Nature Poetry and Survival Instincts: Floating with the Vampire Squid

2020 has provided unique challenges to the effort to close the “Nature Gap”: minimal time spent enjoying outdoor play and increased time spent in front of screens has led to greater nature disconnection.  One way I’ve tried to address this gap in the virtual classroom is to use poetry writing as an entry point for learning about other animals.  Aimee Nezhukumatathil’s recently published book of essays World of Wonders offers a dazzling set of mentor texts for blending personal and natural history.  “My Cephalopod Year” introduced us to a spookily-named sea creature: in this essay, Nezhukumatathil details a period of loneliness during her teenage years through a description of the vampire squid.  Learning about the vampire squid while we studied Nezhukumatathil’s “craft moves” gave us inspiration for writing poems about this mysterious mollusk.

Vampire Squid by Carl Chun, 1903. (Image via Biodiversity Heritage Library)

Why an Essay Mentor Text for Poetry?

Nezhukumatathil’s essays model how encounters with nature spark insight and transformation: how speaking about your experience through some aspect of nature can help you translate your own emotions about it.  We found that work in one genre can mentor work in another.  Our poems could be seen as microcosms – encapsulating in miniature the same craft moves that made “My Cephalopod Year” pulse and glide.  Experimenting with features of the essay (midway shift into first-person voice, use of opposite pairs, and movement descriptions) in a more compressed form will help my students transfer and apply them in future contexts.

While watching the film My Octopus Teacher on Netflix recently, I was struck by documentarian Craig Foster’s respect for the wild octopus he visits in the underwater kelp forests off the southwest tip of Cape Town.  Over a series of dives, the octopus comes out of its den to hunt or explore while Foster watches.  After observing it hunt for food, “armor” herself with shells, and play with fish that zig zag overhead, Foster admits that it is “teaching me to be sensitized to the Other, especially wild creatures.”  Foster’s experience of gaining its trust suggests that we might come to know ourselves better through learning about creatures that took a markedly different evolutionary path – that we may come to know we “are a part of this place, not just a visitor.”  I’ve been inspired to create poetry lessons that honor these moments of kinship: moments when my students and I learn, from another animal’s example, to both appreciate the animal itself and to know how this encounter might expand our knowledge of ourselves.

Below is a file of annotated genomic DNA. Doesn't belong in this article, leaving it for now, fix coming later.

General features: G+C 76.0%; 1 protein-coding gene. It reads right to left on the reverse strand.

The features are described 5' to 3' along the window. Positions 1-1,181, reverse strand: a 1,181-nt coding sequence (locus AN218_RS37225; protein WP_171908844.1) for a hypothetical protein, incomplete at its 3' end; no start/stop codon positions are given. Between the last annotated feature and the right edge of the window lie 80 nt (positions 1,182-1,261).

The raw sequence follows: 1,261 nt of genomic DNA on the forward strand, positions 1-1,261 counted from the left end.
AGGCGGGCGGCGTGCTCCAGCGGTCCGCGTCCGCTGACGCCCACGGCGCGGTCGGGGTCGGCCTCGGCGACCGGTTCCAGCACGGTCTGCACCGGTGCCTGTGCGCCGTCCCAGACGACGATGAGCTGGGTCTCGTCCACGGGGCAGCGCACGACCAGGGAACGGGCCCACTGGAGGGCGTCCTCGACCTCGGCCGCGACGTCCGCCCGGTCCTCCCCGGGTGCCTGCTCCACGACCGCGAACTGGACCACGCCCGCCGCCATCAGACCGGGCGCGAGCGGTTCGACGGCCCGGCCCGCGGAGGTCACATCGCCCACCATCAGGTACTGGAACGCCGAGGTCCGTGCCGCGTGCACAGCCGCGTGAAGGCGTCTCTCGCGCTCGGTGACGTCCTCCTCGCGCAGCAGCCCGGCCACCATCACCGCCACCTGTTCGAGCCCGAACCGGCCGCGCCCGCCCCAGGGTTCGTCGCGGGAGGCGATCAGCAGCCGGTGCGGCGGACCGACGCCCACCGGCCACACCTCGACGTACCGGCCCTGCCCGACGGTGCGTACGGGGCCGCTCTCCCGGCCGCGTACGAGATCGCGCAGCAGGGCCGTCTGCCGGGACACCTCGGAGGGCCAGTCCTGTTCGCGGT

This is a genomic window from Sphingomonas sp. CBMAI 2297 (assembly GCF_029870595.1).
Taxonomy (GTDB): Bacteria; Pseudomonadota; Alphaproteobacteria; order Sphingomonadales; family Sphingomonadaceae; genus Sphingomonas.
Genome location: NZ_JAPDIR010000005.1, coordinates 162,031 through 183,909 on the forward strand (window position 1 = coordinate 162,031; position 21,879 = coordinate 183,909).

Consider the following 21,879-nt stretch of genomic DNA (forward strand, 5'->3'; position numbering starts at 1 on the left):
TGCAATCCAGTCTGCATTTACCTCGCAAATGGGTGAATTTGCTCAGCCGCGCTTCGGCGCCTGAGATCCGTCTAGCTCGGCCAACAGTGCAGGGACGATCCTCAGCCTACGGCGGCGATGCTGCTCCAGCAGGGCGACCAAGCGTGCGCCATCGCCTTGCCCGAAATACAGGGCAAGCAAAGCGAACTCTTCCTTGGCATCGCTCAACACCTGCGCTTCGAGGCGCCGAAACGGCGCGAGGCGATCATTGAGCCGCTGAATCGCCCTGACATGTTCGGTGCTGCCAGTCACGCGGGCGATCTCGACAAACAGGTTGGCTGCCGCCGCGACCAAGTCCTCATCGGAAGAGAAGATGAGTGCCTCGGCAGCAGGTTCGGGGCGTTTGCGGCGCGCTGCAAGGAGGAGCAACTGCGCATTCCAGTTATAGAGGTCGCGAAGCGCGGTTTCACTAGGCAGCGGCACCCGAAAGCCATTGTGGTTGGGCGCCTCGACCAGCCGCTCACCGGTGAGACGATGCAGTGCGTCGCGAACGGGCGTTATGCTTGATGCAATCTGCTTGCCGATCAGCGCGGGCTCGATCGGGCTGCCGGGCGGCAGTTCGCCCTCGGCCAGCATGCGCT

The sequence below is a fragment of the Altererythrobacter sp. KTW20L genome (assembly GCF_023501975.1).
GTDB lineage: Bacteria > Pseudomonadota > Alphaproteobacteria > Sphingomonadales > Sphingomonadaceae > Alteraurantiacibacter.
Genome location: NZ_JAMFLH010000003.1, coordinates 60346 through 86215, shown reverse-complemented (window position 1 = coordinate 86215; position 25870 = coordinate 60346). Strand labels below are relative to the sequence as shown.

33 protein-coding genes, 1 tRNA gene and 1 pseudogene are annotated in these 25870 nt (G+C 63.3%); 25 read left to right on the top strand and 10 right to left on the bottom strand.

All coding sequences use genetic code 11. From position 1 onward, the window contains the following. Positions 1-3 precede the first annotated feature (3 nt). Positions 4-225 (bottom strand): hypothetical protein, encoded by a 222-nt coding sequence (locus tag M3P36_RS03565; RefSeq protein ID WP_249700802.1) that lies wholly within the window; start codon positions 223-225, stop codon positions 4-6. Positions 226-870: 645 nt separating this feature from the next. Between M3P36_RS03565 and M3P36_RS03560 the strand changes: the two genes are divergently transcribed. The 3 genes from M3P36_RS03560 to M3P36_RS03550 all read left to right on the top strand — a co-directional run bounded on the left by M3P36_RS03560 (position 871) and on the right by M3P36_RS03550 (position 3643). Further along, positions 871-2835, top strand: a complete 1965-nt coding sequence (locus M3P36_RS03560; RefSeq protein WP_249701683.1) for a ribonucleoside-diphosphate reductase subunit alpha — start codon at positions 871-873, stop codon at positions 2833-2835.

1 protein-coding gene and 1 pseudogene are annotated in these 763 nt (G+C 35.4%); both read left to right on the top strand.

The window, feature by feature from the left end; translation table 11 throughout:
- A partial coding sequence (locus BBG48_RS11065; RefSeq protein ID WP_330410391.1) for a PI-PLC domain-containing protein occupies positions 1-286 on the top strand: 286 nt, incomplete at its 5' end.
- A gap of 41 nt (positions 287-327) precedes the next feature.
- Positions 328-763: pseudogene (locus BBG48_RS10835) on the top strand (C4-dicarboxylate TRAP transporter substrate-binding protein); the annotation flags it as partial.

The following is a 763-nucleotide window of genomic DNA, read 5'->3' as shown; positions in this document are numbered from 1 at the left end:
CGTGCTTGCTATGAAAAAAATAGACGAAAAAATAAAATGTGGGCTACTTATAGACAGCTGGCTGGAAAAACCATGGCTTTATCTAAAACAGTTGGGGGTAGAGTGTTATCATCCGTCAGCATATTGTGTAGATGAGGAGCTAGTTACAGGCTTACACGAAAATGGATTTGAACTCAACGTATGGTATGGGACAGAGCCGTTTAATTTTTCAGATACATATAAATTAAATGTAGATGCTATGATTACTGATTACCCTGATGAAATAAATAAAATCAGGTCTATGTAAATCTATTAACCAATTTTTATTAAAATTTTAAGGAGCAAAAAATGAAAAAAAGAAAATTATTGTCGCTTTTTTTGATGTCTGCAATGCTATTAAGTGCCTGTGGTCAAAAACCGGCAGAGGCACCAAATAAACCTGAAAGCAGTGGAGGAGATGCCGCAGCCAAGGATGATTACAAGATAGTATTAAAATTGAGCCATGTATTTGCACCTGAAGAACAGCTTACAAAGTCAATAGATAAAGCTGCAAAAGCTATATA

Quick polling revealed that none of my students had heard of the vampire squid before.  Together on Zoom, we watched the Monterey Bay Aquarium Research Institute’s video footage of a vampire squid and learned more about this wondrous sea creature, rarely seen by human beings.  As we watched it glide silently through the water, a student typed, “It’s so pretty” in the Zoom chat.  A few of her classmates echoed the sentiment as we observed its slow, floating progress across our screens.